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Iran Sentences Sufi To Death Over Killing Of Three Police Officers


Iranian policemen carry a the coffin of colleague a colleague who was one of three officers killed last month when a bus rammed into them in February.

Iran has sentenced to death a supporter of a Sufi leader who rammed a bus into a group of police officers last month, killing three.

The incident in Tehran took place during last month's clashes between the Gonabadi Sufi leader Nourali Tabandeh's followers and security forces.

The March 19 report by the official IRNA news agency said the convicted man, Mohammad Reza Salas, can appeal his verdict within 20 days.

During hearings last week, Salas testified that he did not kill the police officers intentionally, but was trying to flee the clashes.

Supporters of Tabandeh, who is 90, held sit-ins near his home in Tehran, worried that he could be detained by police, despite assurances by the authorities that they had no such intention.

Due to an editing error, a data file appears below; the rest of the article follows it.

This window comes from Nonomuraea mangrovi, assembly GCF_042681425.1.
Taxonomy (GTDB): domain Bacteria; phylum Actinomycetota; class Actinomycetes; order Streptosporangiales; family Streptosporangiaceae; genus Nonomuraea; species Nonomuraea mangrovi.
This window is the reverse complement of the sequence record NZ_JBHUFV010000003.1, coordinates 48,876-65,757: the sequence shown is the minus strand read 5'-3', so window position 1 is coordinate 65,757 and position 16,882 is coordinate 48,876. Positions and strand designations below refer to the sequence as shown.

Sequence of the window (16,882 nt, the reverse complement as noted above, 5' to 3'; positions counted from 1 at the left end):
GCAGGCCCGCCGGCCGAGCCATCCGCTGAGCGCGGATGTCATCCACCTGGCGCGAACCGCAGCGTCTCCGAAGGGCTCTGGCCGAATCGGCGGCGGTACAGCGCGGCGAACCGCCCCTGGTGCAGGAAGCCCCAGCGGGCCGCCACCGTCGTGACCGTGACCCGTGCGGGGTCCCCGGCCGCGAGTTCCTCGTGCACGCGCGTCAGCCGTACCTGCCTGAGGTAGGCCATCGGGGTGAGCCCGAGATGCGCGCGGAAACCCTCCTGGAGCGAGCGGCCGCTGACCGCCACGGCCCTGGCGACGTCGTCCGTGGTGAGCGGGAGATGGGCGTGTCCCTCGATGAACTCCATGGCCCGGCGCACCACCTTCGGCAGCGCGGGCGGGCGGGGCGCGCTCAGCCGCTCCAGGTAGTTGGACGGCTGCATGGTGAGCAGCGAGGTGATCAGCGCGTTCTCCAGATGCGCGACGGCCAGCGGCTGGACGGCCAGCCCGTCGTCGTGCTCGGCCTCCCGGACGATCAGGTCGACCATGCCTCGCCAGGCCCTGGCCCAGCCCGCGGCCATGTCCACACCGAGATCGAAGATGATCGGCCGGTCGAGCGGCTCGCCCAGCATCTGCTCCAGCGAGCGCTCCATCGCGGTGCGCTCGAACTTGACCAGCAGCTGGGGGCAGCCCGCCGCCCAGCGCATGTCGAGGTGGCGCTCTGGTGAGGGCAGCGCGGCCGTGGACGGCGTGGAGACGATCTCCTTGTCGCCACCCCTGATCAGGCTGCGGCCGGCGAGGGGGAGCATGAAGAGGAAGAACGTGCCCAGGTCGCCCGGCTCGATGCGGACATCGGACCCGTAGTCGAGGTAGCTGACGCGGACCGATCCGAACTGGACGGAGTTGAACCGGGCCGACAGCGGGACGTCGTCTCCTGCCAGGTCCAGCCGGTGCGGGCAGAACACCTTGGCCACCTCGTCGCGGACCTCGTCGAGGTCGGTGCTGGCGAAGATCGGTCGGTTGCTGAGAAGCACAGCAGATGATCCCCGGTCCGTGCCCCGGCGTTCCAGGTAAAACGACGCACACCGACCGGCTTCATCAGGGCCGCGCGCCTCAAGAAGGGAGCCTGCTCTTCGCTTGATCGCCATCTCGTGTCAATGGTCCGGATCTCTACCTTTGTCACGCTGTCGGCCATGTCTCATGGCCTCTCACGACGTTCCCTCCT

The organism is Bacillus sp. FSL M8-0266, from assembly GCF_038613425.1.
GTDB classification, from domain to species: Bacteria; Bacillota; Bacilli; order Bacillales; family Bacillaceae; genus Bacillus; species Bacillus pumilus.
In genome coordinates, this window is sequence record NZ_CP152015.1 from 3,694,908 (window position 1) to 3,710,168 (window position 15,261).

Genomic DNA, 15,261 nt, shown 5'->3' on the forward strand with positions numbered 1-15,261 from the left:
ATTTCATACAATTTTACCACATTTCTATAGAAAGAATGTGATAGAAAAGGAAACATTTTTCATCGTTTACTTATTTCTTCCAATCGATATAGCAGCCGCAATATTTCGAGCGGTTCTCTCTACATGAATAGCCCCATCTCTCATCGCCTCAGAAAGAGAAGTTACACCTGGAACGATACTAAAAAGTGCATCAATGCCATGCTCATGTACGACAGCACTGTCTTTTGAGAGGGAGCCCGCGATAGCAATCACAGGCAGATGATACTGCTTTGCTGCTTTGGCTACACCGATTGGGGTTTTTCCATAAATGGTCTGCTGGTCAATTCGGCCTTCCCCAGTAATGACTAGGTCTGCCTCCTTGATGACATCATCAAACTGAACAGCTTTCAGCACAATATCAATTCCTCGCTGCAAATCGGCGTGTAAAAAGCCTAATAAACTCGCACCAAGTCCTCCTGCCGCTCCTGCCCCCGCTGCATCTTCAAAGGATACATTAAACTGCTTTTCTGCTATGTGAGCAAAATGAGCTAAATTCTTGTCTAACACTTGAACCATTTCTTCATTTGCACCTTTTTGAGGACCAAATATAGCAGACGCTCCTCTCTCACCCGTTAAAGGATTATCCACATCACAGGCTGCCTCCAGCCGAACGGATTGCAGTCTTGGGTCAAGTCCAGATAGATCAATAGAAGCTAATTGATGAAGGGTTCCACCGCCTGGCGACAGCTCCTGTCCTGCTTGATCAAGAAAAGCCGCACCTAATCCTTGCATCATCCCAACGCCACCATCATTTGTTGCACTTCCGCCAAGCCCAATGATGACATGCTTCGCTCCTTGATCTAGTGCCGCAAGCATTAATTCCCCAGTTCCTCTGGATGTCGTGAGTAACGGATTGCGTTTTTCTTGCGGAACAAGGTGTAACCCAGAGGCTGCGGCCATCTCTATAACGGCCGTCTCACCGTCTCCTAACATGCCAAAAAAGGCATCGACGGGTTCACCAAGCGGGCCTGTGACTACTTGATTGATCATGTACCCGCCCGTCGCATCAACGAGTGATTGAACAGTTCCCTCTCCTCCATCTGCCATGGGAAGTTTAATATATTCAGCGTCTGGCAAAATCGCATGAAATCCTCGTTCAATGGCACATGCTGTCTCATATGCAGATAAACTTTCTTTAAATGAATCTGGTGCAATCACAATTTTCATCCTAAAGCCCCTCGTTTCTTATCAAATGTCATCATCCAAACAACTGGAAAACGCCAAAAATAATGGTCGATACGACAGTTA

Sufism, a mystical branch of Islam, is not illegal in Iran but rights groups accuse the Iranian government of harassment and discrimination against their followers, including the Gonabadis, one of the largest Sufi sects.

Several Sufis have been arrested in recent months, according to the New York-based Center for Human Rights in Iran.

In March 2017, the UN special rapporteur for Iran expressed concern over the state targeting of members of Sufi groups, saying they "continue to face arbitrary arrest, harassment, and detention and are often accused of national security crimes."

Based on reporting by AP and Irna.ir
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